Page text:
Sunnie Kahle and her great-grandparents live just four minutes down the road from Timberlake Christian Schools, but in the past few weeks, a gulf has opened up between the family and the school.
Doris Thompson said she stopped sending 8-year-old Sunnie to the private school near Lynchburg after a late February letter arrived with what seemed like an ultimatum.
It asked Thompson to either help Sunnie to dress and behave more femininely or consider not enrolling the second-grader again in the fall.
Thompson’s husband Carroll chose to share the letter with a local television station, which broadcast a story about Sunnie on Monday. That story sparked a firestorm of national, and even international, publicity.
On Wednesday, Mat Staver, founder and chairman of Liberty Counsel and dean of the Liberty University School of Law, issued a statement saying Liberty Counsel would publicly represent the school.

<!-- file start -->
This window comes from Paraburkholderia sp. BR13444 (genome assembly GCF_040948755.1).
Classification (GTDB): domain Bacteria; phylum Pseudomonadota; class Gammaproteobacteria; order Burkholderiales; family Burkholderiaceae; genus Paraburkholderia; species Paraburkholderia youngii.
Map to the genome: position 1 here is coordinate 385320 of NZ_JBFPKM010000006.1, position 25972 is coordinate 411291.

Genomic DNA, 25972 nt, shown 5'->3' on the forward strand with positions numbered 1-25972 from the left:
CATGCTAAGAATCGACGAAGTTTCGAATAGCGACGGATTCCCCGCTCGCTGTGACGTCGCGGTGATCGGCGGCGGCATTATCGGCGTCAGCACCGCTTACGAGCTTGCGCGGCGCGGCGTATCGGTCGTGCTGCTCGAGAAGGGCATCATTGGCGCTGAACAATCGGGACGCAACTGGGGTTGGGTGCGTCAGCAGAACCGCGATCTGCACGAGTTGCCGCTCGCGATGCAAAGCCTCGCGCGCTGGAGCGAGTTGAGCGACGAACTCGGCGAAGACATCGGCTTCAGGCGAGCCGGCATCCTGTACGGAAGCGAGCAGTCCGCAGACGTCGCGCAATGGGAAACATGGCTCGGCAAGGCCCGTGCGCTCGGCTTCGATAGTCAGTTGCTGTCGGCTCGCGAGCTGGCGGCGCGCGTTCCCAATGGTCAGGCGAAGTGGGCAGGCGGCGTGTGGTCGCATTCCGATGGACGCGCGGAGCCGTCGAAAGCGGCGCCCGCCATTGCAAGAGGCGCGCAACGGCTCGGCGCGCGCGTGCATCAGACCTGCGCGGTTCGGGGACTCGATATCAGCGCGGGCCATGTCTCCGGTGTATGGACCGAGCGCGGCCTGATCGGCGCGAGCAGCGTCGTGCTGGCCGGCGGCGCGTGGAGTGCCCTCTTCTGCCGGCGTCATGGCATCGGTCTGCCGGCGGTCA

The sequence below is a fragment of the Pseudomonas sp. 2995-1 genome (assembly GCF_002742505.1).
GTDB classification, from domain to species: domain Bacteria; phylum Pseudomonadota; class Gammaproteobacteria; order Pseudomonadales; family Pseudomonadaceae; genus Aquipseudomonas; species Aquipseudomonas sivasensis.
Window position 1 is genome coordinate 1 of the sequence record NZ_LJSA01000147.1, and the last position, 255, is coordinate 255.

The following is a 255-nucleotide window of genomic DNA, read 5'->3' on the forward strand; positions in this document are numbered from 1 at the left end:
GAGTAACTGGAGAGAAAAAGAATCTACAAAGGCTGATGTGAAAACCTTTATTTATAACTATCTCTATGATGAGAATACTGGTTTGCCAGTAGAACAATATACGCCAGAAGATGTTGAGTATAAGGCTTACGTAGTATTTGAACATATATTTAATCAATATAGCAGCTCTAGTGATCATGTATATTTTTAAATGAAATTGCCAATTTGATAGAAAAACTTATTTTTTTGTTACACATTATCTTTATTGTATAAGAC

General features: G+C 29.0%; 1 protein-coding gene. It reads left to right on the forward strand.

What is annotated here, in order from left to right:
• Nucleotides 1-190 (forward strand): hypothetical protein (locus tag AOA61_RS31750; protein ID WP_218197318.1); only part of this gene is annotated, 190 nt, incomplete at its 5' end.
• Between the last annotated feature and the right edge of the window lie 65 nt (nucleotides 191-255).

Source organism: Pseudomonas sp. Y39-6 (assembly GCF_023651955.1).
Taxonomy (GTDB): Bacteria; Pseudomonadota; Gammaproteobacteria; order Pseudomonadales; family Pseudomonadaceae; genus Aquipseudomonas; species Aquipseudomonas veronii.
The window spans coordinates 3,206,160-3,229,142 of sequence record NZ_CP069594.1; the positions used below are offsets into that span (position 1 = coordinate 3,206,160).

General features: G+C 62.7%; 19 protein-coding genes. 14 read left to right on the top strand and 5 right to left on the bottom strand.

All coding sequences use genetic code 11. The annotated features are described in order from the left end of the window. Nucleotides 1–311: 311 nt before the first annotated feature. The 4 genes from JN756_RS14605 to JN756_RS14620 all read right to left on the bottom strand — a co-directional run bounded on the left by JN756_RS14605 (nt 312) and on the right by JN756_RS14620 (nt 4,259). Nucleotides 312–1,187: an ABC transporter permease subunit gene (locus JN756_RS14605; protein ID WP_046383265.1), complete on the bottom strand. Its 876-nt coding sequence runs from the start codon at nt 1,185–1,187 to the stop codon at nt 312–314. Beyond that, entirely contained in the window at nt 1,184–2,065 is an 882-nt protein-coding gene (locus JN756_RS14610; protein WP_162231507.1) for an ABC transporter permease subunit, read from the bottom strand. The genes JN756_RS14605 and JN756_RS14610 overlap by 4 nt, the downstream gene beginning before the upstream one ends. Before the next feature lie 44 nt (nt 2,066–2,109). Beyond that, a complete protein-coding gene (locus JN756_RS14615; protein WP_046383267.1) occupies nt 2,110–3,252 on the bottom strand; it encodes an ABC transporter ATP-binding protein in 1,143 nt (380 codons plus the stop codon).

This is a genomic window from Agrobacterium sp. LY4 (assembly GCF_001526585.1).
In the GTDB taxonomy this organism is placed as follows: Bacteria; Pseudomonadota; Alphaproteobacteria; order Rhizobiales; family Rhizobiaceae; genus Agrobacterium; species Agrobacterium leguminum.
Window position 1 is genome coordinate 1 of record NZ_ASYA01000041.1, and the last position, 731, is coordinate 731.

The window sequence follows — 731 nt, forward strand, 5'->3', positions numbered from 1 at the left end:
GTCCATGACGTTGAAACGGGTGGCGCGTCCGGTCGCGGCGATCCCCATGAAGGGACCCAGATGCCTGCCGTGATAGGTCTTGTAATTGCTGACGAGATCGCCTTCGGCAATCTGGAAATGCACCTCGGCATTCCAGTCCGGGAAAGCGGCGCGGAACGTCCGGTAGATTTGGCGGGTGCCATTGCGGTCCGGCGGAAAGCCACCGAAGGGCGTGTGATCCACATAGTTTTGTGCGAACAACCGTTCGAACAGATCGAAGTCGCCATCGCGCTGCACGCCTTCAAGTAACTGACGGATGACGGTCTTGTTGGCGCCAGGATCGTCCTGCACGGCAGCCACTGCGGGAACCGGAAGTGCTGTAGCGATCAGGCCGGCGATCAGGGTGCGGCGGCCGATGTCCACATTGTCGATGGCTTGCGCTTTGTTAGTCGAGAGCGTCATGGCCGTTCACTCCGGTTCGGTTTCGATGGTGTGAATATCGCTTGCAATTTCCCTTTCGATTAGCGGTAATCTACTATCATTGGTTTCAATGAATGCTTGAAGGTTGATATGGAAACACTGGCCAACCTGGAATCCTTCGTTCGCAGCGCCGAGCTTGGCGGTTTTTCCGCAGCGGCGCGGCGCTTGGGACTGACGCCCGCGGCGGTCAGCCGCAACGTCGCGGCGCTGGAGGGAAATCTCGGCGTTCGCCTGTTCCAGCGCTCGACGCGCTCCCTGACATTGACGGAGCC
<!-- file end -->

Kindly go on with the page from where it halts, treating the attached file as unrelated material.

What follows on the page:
“This matter is far beyond a simple ‘hairstyle and tomboy issue’ as inaccurately portrayed,” the statement said.
School business administrator Earl Prince said Wednesday the school would hold off on commenting further, at least for the night.
Doris Thompson said she heard an apology from a Timberlake Baptist Church pastor who told her she should have been contacted for an in-person appointment, rather than receiving those concerns in a letter.
She said forgiveness is something she’ll have to pray and think on.